Six Year Old Cooper Takes State Chess Tournament
There are few words six year old William Cooper, Jr. likes more than the two he uttered seven times at the State of Texas Elementary Chess Championship: check mate. "I was surprised," said Cooper, a resident of Texas. "It was very scary for several of my games." Scary, for the first grader who is studying pre-algebra math, meant he made several moves during his games that he immediately realized were mistakes. But he was able to overcome them to take first place at the tournament, a repeat of his finish at the 2007 tournament where he tied for first place.
"My dad was praying for me every time I was playing one of the games which could last one to two hours each over a two day tournament weekend. If I was in a difficult situation, I would stop to think knowing because of the prayer God would give me wisdom", stated Cooper. William has learned many life lessons from playing chess over the past year. "Chess has taught me about prayer, practice, patience and making friends. Making friends from different parts of the state and country has been a lot of fun."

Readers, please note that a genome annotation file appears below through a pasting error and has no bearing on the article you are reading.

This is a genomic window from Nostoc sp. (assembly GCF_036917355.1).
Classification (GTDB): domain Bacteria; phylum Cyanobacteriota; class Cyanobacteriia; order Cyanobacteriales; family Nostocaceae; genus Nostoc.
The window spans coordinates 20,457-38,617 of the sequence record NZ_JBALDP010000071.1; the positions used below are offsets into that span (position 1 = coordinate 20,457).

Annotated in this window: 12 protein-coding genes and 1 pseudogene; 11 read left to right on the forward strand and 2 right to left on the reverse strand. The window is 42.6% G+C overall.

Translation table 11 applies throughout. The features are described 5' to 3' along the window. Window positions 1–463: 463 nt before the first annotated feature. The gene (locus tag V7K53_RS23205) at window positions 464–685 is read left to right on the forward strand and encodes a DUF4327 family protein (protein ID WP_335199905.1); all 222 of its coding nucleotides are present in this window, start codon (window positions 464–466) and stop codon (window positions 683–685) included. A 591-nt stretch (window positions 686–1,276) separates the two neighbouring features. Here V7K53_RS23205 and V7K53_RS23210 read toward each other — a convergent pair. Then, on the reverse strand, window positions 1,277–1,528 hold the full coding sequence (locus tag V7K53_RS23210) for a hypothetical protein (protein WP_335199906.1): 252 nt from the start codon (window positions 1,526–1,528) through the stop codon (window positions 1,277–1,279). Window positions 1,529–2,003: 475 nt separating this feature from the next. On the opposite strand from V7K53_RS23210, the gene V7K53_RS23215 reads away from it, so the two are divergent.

The victory qualified Cooper for the national chess tournament later this year. It also earned him a trophy that now stands in his room, a mere three inches shorter than he is. "I couldn't carry it, so my dad had to," Cooper said. William Cooper, Sr. can take credit for introducing the game to his son when the boy was at an age where some children are still fumbling with building blocks. "When he was four I showed him how to play chess, but I pulled my hair out because I didn't think he was getting it," the elder Cooper said. "But when he was five, his mom bought him chess for the computer, and he was really interested in it."
The tournament featured about 1,500 competitors, including 166 in William's K-1 category. William has played in more than 20 tournaments this school year, including state and national championships. He spends around ten hours per week learning the game. Between computerized opponents, practice with his chess tutors or competing he keeps learning the game and life lessons.